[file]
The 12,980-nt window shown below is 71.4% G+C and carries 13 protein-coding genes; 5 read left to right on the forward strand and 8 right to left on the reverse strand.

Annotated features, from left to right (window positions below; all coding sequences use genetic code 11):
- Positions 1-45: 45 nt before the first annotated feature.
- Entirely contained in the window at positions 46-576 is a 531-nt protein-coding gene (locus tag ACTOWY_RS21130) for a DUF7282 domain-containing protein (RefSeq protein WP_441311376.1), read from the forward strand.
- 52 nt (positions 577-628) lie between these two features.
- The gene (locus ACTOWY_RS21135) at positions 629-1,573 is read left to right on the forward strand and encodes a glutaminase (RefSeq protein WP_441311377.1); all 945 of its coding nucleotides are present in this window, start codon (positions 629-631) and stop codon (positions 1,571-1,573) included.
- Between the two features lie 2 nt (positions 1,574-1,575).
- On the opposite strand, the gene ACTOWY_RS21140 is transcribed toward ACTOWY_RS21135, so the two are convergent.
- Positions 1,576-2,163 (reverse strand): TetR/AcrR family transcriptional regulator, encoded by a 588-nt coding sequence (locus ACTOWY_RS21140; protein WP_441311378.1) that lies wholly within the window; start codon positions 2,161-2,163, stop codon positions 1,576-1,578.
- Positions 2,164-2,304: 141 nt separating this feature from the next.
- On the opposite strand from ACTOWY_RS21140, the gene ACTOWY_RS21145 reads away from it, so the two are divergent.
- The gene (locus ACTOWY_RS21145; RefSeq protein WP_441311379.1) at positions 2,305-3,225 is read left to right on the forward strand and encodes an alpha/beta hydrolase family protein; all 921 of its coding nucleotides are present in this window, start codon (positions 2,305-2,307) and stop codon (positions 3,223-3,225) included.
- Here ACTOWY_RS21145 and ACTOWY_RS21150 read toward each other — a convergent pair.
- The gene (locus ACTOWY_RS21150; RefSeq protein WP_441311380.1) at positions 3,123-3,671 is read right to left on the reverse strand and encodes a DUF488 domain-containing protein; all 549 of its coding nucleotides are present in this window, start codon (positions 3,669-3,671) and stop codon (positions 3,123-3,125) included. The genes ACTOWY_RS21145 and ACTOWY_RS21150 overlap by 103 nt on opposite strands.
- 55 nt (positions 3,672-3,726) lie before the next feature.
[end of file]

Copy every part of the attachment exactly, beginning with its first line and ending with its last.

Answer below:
The 12,980-nt window shown below is 71.4% G+C and carries 13 protein-coding genes; 5 read left to right on the forward strand and 8 right to left on the reverse strand.

Annotated features, from left to right (window positions below; all coding sequences use genetic code 11):
- Positions 1-45: 45 nt before the first annotated feature.
- Entirely contained in the window at positions 46-576 is a 531-nt protein-coding gene (locus tag ACTOWY_RS21130) for a DUF7282 domain-containing protein (RefSeq protein WP_441311376.1), read from the forward strand.
- 52 nt (positions 577-628) lie between these two features.
- The gene (locus ACTOWY_RS21135) at positions 629-1,573 is read left to right on the forward strand and encodes a glutaminase (RefSeq protein WP_441311377.1); all 945 of its coding nucleotides are present in this window, start codon (positions 629-631) and stop codon (positions 1,571-1,573) included.
- Between the two features lie 2 nt (positions 1,574-1,575).
- On the opposite strand, the gene ACTOWY_RS21140 is transcribed toward ACTOWY_RS21135, so the two are convergent.
- Positions 1,576-2,163 (reverse strand): TetR/AcrR family transcriptional regulator, encoded by a 588-nt coding sequence (locus ACTOWY_RS21140; protein WP_441311378.1) that lies wholly within the window; start codon positions 2,161-2,163, stop codon positions 1,576-1,578.
- Positions 2,164-2,304: 141 nt separating this feature from the next.
- On the opposite strand from ACTOWY_RS21140, the gene ACTOWY_RS21145 reads away from it, so the two are divergent.
- The gene (locus ACTOWY_RS21145; RefSeq protein WP_441311379.1) at positions 2,305-3,225 is read left to right on the forward strand and encodes an alpha/beta hydrolase family protein; all 921 of its coding nucleotides are present in this window, start codon (positions 2,305-2,307) and stop codon (positions 3,223-3,225) included.
- Here ACTOWY_RS21145 and ACTOWY_RS21150 read toward each other — a convergent pair.
- The gene (locus ACTOWY_RS21150; RefSeq protein WP_441311380.1) at positions 3,123-3,671 is read right to left on the reverse strand and encodes a DUF488 domain-containing protein; all 549 of its coding nucleotides are present in this window, start codon (positions 3,669-3,671) and stop codon (positions 3,123-3,125) included. The genes ACTOWY_RS21145 and ACTOWY_RS21150 overlap by 103 nt on opposite strands.
- 55 nt (positions 3,672-3,726) lie before the next feature.